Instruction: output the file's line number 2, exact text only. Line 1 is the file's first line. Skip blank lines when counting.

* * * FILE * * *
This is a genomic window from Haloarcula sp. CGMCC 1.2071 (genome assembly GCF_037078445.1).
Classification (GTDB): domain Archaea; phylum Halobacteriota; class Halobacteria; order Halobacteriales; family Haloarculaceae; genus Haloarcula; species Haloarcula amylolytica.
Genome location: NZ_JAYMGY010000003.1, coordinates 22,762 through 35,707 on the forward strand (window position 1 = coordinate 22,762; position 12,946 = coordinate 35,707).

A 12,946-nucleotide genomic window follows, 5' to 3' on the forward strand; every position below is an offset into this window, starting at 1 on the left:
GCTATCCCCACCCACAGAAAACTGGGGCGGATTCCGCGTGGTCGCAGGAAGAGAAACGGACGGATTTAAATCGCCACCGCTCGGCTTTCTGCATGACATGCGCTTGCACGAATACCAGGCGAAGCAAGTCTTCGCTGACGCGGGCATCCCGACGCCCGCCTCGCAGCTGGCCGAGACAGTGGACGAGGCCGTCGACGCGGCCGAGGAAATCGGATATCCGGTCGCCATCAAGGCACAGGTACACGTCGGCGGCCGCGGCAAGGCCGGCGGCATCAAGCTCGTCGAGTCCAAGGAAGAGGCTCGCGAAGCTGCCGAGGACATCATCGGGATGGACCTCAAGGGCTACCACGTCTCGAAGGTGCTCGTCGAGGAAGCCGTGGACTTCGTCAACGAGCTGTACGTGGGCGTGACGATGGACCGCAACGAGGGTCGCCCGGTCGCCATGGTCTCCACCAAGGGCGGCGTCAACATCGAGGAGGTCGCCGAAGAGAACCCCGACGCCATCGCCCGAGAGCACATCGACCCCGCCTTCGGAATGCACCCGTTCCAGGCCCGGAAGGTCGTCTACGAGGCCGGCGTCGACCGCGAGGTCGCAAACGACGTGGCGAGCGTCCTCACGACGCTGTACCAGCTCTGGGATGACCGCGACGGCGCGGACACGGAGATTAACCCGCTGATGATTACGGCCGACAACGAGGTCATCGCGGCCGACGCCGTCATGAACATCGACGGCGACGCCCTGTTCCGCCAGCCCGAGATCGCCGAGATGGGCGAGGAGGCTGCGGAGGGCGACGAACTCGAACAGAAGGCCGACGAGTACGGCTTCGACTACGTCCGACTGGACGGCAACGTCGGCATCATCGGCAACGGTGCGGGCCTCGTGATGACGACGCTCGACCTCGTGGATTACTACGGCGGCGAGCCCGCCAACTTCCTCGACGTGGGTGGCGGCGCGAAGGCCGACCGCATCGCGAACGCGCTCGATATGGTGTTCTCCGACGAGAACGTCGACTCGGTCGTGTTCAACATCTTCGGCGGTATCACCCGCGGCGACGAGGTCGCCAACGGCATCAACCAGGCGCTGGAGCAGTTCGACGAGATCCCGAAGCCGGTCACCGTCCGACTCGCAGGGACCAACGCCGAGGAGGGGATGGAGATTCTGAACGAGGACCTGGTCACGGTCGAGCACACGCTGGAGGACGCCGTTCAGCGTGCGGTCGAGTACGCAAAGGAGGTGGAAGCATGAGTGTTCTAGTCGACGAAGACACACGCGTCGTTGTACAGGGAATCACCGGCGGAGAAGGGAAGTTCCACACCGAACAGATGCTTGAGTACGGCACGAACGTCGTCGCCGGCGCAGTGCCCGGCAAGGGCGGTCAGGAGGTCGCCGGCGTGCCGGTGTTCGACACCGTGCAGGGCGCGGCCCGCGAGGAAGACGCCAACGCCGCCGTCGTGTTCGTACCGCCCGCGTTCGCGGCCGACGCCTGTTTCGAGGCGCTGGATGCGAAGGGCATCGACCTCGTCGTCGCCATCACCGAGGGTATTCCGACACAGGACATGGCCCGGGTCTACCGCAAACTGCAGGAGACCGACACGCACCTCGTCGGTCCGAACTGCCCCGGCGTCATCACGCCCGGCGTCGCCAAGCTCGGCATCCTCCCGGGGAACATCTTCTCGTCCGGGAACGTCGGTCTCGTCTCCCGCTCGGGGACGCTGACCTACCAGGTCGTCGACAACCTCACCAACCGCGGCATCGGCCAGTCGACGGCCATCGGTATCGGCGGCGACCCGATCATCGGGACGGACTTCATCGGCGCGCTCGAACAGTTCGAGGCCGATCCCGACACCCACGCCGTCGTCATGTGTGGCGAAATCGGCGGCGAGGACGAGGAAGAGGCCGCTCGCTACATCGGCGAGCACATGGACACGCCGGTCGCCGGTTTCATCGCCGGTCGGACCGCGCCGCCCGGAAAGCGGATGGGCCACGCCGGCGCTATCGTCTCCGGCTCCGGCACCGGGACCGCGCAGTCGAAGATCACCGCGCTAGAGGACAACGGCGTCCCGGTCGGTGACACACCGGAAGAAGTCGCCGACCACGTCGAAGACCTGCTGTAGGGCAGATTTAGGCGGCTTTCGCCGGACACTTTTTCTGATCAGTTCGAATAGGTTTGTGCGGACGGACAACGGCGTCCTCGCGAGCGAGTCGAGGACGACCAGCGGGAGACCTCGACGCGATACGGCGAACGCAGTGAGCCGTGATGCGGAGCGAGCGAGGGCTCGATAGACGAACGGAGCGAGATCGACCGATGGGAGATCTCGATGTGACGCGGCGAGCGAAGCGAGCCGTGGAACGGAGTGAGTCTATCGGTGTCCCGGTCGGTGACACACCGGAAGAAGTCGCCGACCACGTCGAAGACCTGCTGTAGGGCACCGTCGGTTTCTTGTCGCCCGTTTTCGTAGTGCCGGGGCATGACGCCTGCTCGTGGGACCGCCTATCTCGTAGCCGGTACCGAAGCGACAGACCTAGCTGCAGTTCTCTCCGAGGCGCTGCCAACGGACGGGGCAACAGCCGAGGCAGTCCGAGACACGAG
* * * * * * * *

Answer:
Classification (GTDB): domain Archaea; phylum Halobacteriota; class Halobacteria; order Halobacteriales; family Haloarculaceae; genus Haloarcula; species Haloarcula amylolytica.